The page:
Here is the breakdown by section (click to enlarge):

nytpctfem

Gender words

Since we have all this text, we can go a little beyond the section headers served up by the NYTimes‘ API. What are men and women writing about? Using the words in the headlines, I compiled a list of those headline words with the biggest gender difference in rates of appearance. That is, I calculated the frequency of occurrence of each headline word, as a fraction of all headline words in female-authored versus male-authored stories.

For example, “Children” occurred 36 times in women’s headlines, and 24 times in men’s headlines. Since men used more than twice as many headline words as women, this produced a very big gender spread in favor of women for the word “Children.”  On the other hand, women’s headlines had 10 instances of “Iran,” versus 85 for men. Repeating this comparison zillions of times, I generated these lists:

NYTimes headline words used disproportionately in stories by

WOMEN MEN
Scene US
Israel Deal
London Business
Hotel Iran
Her Game
Beauty Knicks
Children Court
Home NFL
Women Billion
Holiday Nets
Food Music
Sales Case
Wedding Test
Museum His
Cover Games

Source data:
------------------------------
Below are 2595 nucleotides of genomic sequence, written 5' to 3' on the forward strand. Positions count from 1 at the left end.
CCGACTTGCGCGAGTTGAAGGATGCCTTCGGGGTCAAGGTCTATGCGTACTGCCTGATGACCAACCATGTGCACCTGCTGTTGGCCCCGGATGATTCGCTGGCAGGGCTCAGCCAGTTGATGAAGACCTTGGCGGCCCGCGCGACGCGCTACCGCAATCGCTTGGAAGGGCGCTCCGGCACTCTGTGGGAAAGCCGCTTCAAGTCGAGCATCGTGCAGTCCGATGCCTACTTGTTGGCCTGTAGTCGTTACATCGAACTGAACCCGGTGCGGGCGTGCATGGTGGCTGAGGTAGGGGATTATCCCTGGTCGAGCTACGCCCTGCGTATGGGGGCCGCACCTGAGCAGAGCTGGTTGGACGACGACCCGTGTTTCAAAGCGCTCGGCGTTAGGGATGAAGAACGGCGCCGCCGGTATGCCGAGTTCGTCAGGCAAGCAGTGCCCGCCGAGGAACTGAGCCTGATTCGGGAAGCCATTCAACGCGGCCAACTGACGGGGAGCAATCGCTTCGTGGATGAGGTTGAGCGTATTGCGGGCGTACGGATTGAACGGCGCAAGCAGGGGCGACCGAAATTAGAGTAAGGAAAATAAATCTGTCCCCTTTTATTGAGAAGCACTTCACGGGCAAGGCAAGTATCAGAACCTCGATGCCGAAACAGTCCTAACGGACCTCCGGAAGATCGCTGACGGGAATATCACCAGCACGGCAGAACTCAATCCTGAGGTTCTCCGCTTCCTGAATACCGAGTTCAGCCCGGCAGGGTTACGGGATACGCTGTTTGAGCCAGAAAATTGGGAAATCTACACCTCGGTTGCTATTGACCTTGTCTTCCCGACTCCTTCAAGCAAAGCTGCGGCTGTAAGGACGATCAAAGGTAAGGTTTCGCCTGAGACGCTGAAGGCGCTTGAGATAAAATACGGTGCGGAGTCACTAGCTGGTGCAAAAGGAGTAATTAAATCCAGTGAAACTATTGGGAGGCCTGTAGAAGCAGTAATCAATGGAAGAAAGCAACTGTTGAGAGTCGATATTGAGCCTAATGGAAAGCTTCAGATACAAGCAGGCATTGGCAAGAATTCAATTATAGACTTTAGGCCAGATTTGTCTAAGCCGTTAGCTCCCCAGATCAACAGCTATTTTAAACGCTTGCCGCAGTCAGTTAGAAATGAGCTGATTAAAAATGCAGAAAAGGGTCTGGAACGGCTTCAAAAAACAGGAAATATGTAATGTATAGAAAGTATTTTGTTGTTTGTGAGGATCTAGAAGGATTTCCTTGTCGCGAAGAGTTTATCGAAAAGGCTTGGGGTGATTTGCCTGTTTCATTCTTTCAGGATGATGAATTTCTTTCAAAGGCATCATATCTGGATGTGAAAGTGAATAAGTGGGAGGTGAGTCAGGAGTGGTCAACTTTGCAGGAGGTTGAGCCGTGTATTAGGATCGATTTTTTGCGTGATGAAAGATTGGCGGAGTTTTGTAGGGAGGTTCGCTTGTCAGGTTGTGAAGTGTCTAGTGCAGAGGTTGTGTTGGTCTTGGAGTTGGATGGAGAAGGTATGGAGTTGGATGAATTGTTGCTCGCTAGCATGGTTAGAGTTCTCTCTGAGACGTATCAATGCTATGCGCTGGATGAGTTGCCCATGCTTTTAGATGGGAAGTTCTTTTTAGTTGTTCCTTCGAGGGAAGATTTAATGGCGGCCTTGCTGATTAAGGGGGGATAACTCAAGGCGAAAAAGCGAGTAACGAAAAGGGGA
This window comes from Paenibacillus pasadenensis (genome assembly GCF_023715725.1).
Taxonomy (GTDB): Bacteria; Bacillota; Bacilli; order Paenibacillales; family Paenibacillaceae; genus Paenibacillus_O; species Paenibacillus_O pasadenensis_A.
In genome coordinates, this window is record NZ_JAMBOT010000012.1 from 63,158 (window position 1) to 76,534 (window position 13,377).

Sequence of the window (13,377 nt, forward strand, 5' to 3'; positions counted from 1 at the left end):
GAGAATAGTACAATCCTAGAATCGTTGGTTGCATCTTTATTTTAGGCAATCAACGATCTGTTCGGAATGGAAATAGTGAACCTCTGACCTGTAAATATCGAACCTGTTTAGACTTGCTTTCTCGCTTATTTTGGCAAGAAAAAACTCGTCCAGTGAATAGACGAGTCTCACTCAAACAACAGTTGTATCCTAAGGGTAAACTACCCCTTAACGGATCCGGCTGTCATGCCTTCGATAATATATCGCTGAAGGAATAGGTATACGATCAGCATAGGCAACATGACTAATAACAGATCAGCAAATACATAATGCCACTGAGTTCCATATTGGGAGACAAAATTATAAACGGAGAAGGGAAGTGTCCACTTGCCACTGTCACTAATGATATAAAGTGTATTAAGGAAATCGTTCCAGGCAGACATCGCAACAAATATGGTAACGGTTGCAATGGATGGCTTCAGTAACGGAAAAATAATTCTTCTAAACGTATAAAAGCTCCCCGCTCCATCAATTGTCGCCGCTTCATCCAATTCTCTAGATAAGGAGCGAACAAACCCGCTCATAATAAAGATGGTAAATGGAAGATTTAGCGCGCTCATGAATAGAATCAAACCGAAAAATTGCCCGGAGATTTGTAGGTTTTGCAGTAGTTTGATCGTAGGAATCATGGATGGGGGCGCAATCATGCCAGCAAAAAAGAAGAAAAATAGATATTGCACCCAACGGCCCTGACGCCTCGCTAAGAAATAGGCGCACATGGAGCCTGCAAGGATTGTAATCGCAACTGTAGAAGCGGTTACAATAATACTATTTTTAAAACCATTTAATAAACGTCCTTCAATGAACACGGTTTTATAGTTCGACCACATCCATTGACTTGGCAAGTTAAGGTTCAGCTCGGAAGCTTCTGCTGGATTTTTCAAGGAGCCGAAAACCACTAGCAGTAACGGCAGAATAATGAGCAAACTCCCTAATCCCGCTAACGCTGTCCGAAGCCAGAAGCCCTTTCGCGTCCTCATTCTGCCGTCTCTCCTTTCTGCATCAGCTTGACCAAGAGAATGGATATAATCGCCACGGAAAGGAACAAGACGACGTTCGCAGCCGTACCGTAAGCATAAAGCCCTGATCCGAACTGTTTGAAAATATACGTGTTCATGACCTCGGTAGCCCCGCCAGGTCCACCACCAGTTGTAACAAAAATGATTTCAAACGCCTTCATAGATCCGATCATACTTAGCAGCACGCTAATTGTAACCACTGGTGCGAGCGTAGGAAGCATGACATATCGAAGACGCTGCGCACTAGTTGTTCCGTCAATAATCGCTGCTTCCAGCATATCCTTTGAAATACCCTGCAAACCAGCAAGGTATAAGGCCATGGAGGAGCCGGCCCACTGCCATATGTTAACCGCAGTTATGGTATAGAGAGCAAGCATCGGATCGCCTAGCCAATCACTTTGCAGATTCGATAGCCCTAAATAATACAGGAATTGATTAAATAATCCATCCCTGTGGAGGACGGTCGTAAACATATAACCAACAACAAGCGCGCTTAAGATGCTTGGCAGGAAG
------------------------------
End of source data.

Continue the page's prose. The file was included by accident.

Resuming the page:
Quiz Bitcoin
Work Jets
Christie Chief
German Firm
Menu Nuclear
Commercial Talks
Fall Egypt
Shoe Bowl
Israeli Broadway
Family Oil
Restaurant Shows
Variety Super
Cancer Football
Artists Hits
Shopping UN
Breakfast Face
Loans Russia
Google Ukraine
Living Yankees
Party Milan
Vows Mets
Clothes Kerry
Life Gas
Child Investors
Credit Plans
Health Calls
Chinese Fans
India Model
France Fed
Park Protesters
Doctors Team
Hunting Texas
Christmas Play

Here is the same table arranged as a word cloud, with pink for women and blue for men (sue me), and the more disproportionate words larger (click to enlarge):

nytmenwomenwords

What does it mean?

It’s just one newspaper but it matters a lot. According to Alexa, NYTimes.com is the 34th most popular website in the U.S., and the 119th most popular in the world — and the most popular website of a printed newspaper in the U.S. In the JSTOR database of academic scholarship, “New York Times” appeared almost four-times more frequently than the next most-commonly mentioned newspaper, the Washington Post.